The devastating statistics on teen suicide are startling, and should be taken seriously by any parent, especially if your child has existing mental health issues. Suicide is, sadly, the second leading cause of death (after traffic fatalities) for teenagers in the U.S., accounting for eight deaths per 100,000 teens.
Breaking down the statistics by ethnicity and gender, though, reveals something very troubling for our local area. The Huffington Post reports suicidal fantasies are more common among Hispanic teenage girls, and they have the highest rate of suicide attempts among all teenage demographics.
According to the Center for Disease Control and Prevention:
- 26% of female Hispanic teens have considered suicide; compare that 17.2% of white teens and 14.5% of black high school students.
- 15% of Latinas have attempted suicide; compared to 8.9% of black female teens and 6.8% of white.
Given the Hispanic community makes up more than 62% of San Antonio’s population, this is an issue that could have serious implications.
Some root causes of female Hispanic teen suicide
Studies show second-generation Hispanic teenage girls are at the highest risk within the sub-group of Hispanic teens. The natural desire of the teen girl to fit in with the larger culture can cause conflicts, overt or internal, with parents who want their daughters to respect their culture and traditions. This can be especially hard on girls who might want more freedom than their parents will allow. Add to the mix problems with bullying (including cyber bullying) and the unrealistic standards of physical perfection set by the media, presents a combination which can seriously impact self-esteem.
In Hispanic families in particular, the stigma around mental health issues, and suicide in particular, can inhibit honest conversations about the issue, and even prevent families from seeking treatment.
Don’t shrug off the classic suicide warning signs
Teenagers are moody, no doubt about it. That’s all part of being in that difficult in-between stage after childhood and before becoming an adult. As a parent, you should not shrug off the classic warning signs of a kid in real trouble, or buy into the old adage that people who are really going to kill themselves don’t talk about it. Ignoring signs and symptoms can lead to tragic consequences.
Regardless of race or ethnicity, four out of five teenagers who have attempted suicide gave advanced warning signs. The most serious warning sign is a previous attempt. Many teenagers will try again. Not all signs, however, are as direct as saying, “I’m going to kill myself,” or “I’d be better off dead.” Statements such as “I won’t be bothering you much longer,” or “I hate my life,” should set off warning bells, too.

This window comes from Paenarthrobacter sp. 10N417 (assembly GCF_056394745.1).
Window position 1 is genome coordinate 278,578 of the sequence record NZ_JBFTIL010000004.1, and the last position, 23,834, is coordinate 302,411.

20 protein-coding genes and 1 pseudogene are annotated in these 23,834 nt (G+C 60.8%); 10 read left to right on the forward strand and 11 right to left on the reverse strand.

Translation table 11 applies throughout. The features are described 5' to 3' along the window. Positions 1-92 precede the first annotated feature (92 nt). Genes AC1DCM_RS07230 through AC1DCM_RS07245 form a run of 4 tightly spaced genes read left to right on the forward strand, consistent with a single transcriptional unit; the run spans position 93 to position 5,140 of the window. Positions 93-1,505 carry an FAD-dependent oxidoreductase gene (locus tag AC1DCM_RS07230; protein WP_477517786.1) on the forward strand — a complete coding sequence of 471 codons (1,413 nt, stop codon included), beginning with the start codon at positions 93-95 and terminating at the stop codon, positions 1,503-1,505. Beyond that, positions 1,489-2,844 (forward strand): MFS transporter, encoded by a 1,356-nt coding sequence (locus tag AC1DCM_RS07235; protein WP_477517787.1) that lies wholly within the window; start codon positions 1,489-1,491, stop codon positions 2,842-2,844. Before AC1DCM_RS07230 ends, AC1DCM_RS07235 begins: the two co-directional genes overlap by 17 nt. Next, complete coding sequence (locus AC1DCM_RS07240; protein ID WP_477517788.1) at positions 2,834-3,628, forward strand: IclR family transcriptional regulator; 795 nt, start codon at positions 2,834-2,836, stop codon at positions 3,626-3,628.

Don’t forget, not all communication is verbal. Monitoring texts, social media and email is part of being a responsible parent. Other things to watch out for are:
- an obsession on your teen’s part with death, i.e. drawings or writings;
- making what seem to be final arrangements such as giving away possessions;
- a change for the worse in personality and/or health because of a recent traumatic experience, such as a death in the family or parents’ divorce;
- drug and/or alcohol abuse;
- withdrawal from friends, family, or activities.
Each girl is unique and no list of warning signs can be considered definitive. The Jason Foundation is a wonderful resource for more information. If you are concerned, the first step is to make sure that the channels of communication between you and her are open and safe.
This kind of open communication can be especially critical for the one out of five suicidal teens who never lets on about being in crisis. The first step is active listening, drawing her out without judgment. Don’t be afraid of your child telling you to leave her alone, or accusing you of being nosy. They will likely lash out even if they know they need help. The Center for Parent Education has some terrific resources to help you become a better active listener.
What to do if you suspect your child is in crisis
If you suspect your teen is in trouble, consult a mental health professional right away for the proper diagnosis and treatment. To find a mental health professional, contact your pediatrician, go to the resources page on the 1 in5 Minds website or call the National Alliance Mental Illness's helpline at 800-950- NAMI (6264). If your child is experiencing an emergency, please call 9-1-1. The San Antonio Suicide Prevention Hot Line at (210) 223-7233 (SAFE) or 1-800-316-9241 is another excellent resource in time of crisis.
With an eye to the best for our kids,
Michele Autenrieth Brown is the director of development for Clarity Child Guidance Center. She became passionate mental health advocate after trying to navigate the system of care to support a family member. When she is not shuttling kids to practices or spending time with her husband, Michele is perfecting just what to say to get the perfect eye roll and sigh from her teen and pre-teen children